The 2019 Hyundai Veloster is a revitalized version of a type of car many mainstream automakers are slowly giving up on entirely: the affordable sports car. Rivals like the Honda Civic Si and Volkswagen GTI spring to mind, but, generally speaking, car companies crank out more and more SUVs and crossovers while this once thriving segment dwindles in numbers. That’s too bad, because it takes only a few minutes behind the wheel to realize the crossover and SUV crowd are missing out on a lot of driving fun.
Styling is subjective, though we’d say Hyundai’s design team did an excellent job transferring the Veloster’s unique three-door design into a revitalized new shape. The 2019 Veloster is 0.8-inches longer and 0.4-inches wider than before, though the most noticeable changes include the large cascading front grille, along with a cleaner and more aggressive look at the rear. The new version looks like a cross between a sport coupe and, say, a high-end sneaker. It stands out, and that’s a good thing in a world ruled by crossovers.
Like the exterior, the cabin gets a thorough redo for the 2019 model year. The overall control layout is logical and getting accustomed to the touchscreen infotainment is quick and painless. Apple CarPlay and Android Auto compatibility are standard, a major plus point for tech-savvy car buyers in this segment. Some cabin plastics are hard and look cheap, especially the panels on the upper half of the doors, exactly where you’d rest an arm with the windows down during a sunny summer drive.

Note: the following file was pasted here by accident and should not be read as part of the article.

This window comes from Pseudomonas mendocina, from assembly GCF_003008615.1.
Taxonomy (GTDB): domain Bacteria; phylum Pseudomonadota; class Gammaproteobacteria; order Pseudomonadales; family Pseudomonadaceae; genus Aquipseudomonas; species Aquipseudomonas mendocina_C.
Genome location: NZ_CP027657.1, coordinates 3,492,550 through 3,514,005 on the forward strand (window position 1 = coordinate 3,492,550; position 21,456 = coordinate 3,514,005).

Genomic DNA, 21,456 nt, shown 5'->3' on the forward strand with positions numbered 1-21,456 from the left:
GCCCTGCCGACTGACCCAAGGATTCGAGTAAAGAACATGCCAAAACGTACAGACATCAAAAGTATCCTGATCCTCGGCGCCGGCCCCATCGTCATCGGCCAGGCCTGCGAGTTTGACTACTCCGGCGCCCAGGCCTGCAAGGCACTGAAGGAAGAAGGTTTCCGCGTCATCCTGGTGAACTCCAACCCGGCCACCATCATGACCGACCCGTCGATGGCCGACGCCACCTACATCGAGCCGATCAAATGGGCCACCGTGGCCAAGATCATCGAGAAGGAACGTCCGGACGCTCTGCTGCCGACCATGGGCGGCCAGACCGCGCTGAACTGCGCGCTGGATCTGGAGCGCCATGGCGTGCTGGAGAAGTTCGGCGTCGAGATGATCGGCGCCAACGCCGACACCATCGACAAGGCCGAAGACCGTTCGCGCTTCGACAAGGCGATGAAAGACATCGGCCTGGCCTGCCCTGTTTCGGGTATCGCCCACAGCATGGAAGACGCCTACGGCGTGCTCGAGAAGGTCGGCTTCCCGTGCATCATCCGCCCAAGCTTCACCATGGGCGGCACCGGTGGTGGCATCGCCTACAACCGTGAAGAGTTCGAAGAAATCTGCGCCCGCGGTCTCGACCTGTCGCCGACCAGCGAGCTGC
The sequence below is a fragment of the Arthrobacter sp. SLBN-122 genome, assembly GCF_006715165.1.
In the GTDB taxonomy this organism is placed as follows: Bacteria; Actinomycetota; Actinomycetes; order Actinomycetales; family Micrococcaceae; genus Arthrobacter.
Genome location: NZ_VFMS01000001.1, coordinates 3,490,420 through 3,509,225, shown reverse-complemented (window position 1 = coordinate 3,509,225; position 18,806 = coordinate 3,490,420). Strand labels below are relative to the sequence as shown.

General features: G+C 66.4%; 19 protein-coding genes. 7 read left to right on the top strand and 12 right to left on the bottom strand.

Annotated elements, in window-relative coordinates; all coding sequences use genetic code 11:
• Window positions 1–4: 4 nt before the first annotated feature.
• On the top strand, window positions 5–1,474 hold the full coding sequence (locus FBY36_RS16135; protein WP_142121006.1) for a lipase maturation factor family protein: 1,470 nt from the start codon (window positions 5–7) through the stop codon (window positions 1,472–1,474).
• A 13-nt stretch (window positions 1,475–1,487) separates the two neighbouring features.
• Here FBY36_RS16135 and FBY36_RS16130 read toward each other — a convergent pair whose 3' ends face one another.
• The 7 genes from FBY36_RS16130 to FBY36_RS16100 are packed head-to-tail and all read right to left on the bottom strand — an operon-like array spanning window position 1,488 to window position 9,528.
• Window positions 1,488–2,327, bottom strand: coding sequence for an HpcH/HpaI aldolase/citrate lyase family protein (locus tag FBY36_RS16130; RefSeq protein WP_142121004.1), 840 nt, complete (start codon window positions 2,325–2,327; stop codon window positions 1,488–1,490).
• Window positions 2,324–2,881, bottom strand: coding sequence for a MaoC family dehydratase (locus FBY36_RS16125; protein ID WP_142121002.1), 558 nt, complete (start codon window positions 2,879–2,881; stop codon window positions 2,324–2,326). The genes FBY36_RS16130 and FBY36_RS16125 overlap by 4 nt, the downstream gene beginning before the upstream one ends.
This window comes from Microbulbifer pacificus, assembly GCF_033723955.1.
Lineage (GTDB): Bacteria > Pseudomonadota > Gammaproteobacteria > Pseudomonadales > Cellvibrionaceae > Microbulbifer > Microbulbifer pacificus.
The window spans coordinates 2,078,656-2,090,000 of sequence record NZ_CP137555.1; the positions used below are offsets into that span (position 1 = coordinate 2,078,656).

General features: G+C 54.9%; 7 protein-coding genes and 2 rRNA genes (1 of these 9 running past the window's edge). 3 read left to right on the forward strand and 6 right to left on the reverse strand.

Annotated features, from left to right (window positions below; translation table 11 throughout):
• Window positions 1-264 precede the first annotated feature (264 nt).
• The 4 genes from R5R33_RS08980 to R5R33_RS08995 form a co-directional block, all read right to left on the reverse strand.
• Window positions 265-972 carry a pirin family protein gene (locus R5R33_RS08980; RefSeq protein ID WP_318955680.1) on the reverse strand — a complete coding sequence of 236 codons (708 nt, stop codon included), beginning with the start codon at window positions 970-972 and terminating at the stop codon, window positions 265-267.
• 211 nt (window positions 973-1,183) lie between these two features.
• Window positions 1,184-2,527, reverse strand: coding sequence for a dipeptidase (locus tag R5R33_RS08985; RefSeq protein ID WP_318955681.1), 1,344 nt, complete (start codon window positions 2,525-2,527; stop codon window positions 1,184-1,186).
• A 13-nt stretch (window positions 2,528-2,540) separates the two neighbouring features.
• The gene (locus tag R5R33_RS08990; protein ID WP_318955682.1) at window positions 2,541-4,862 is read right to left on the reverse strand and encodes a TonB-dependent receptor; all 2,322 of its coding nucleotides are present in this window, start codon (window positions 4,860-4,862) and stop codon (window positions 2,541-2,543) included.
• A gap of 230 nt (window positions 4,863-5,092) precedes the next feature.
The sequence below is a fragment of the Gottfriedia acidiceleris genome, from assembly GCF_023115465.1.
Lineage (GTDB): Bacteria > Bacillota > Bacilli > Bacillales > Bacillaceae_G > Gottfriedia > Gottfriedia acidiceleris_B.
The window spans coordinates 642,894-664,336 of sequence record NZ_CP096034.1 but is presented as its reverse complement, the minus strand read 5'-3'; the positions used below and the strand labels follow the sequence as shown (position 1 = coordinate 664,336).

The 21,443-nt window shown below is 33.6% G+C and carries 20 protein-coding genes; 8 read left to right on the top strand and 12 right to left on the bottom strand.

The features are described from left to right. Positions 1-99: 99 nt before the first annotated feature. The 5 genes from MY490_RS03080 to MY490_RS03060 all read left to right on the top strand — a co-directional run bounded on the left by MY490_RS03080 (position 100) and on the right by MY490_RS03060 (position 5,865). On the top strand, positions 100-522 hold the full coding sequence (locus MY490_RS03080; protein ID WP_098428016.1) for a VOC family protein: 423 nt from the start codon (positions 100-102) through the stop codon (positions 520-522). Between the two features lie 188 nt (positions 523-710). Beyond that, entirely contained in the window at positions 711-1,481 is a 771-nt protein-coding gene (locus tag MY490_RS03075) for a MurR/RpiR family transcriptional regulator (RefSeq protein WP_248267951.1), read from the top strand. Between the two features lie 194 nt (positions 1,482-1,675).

But it’s the dynamic bits that make the biggest contribution. Rather than removing sport-tuned (i.e. more expensive parts) from the car to keep the price low, the Veloster receives mechanical upgrades that help sharpen the handling and provide a more connected feel to the road.
Unfortunately, we didn’t get a chance to test that base model during the press launch in Austin, Texas. Instead, we sampled two variations of the Veloster Turbo: a fully-loaded Turbo Ultimate DCT with the optional seven-speed dual-clutch transmission, and a Turbo R-Spec fitted with a six-speed manual. Both come with a turbocharged 1.6-liter four-cylinder engine that delivers 201 horsepower and 195 pound-feet of torque from 1,500 to 4,500 rpm.
With all that torque available down low, and an impressively flat torque curve, the Veloster Turbo models packs more punch than the horsepower figure suggests. Acceleration when powering around tight corners, or merging into Austin’s surprisingly fickle rush-hour traffic, is strong and purposeful.
Hyundai put some real thought into this car, and deserves credit for not dumbing down the mechanicals of the 2019 Veloster. The revised suspension pays dividends, and the turbo motor punches above the weight its raw numbers would suggest. Not to diminish our enthusiasm for the Veloster Turbo at all, but we’re now even more excited to see what the Veloster N can do later this year when it arrives with 74 additional horsepower.